The last time Mars passed this close to earth, Neanderthals were chasing down sabertooth tigers for dinner. Sixty-thousand years ago, our Paleolithic predecessors saw the same bright orange beacon that’s currently glowing in our night sky. These days, scientists are wondering if the red planet is where all life, human and otherwise, began.
There is now evidence that microbial life might have existed on Mars, and some argue that those cells could have hopped a meteorite to earth and colonized this, the blue planet. Today those findings are being hotly debated, and a number of spacecraft are now hurtling towards Mars to help answer the question of where life first stirred in our solar system.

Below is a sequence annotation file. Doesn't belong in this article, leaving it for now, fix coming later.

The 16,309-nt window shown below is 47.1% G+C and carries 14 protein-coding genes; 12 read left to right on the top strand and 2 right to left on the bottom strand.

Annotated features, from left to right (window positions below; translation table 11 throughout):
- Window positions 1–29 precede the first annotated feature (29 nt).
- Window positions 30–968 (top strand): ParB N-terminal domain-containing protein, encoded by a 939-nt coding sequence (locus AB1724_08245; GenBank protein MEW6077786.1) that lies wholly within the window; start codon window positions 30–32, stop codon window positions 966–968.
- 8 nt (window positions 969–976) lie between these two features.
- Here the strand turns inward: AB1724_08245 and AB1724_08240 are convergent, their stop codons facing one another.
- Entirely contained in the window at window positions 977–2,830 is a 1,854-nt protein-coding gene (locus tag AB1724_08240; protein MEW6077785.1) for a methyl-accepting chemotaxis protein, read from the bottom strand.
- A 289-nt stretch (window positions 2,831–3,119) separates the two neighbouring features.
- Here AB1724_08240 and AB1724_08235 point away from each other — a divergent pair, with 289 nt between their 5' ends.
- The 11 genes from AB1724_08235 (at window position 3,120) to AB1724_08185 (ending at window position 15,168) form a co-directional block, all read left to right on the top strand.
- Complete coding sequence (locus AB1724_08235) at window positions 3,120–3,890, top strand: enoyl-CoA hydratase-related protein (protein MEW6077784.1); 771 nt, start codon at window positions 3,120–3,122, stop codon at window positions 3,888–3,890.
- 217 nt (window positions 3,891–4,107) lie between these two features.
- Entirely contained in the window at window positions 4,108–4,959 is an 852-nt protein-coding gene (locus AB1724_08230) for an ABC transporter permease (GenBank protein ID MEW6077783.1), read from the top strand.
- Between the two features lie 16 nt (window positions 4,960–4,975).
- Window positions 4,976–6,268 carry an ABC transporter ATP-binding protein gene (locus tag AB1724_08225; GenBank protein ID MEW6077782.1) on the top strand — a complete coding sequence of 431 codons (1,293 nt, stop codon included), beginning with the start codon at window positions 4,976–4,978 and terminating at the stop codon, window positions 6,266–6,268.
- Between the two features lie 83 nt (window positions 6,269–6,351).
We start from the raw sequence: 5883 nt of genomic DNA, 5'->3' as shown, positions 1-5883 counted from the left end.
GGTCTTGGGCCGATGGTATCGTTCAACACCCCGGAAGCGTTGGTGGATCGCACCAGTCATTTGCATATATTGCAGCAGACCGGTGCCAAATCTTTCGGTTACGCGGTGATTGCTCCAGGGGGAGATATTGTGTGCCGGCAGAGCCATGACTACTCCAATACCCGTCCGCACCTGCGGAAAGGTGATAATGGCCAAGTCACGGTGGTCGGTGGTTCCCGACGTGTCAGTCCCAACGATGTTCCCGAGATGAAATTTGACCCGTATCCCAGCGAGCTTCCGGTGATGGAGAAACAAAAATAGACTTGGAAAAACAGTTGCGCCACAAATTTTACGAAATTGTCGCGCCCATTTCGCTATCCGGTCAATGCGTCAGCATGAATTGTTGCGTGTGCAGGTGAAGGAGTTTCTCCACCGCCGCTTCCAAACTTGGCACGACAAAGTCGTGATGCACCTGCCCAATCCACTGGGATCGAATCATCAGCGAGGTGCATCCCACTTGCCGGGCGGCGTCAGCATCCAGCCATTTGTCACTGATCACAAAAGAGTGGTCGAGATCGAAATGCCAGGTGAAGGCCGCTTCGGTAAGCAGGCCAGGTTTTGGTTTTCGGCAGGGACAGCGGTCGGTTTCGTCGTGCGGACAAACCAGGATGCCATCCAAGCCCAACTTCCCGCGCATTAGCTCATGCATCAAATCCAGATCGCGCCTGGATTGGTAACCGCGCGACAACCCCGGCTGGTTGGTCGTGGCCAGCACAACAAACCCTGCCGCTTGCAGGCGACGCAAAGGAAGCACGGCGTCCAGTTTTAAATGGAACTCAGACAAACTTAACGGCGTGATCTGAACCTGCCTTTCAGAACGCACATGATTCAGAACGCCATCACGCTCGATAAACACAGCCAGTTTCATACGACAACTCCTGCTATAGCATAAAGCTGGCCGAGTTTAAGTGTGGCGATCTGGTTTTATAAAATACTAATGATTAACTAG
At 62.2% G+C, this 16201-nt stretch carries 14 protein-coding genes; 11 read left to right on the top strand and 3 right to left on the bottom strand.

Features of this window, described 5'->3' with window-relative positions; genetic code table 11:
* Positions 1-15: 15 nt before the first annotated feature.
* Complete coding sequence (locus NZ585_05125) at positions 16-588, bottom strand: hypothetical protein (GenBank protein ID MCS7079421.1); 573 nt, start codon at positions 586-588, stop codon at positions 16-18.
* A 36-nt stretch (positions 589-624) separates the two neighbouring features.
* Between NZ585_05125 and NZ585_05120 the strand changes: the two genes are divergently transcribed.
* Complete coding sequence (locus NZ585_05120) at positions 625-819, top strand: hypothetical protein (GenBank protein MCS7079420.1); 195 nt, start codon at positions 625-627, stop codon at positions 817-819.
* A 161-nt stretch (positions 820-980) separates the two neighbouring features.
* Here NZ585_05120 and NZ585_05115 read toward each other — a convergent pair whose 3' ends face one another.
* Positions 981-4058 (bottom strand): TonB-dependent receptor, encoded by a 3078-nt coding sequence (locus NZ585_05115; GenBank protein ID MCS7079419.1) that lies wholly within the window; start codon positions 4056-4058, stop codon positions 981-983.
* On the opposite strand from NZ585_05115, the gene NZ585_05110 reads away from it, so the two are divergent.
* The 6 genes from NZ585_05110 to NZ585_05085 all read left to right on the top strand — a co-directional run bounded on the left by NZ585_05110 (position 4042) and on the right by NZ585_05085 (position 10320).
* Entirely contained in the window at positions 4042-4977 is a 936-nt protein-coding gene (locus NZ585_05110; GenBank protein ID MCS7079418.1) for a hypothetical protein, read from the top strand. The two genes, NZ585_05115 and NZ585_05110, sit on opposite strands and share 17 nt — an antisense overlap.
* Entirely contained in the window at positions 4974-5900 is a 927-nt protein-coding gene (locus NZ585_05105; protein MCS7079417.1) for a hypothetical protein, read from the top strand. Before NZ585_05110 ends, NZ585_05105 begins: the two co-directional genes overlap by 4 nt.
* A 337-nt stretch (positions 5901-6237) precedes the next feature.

Colin Pillinger, Professor of Planetary Science at the Open University in the UK, and lead scientist of the Beagle 2 mission to Mars
Kelly Beatty, Executive Editor of Sky and Telescope Magazine
Les Dalrymple, Contributing Editor to Sky & Telelescope, and guide lecturer at the Sydney Observatory, Sydney Australia.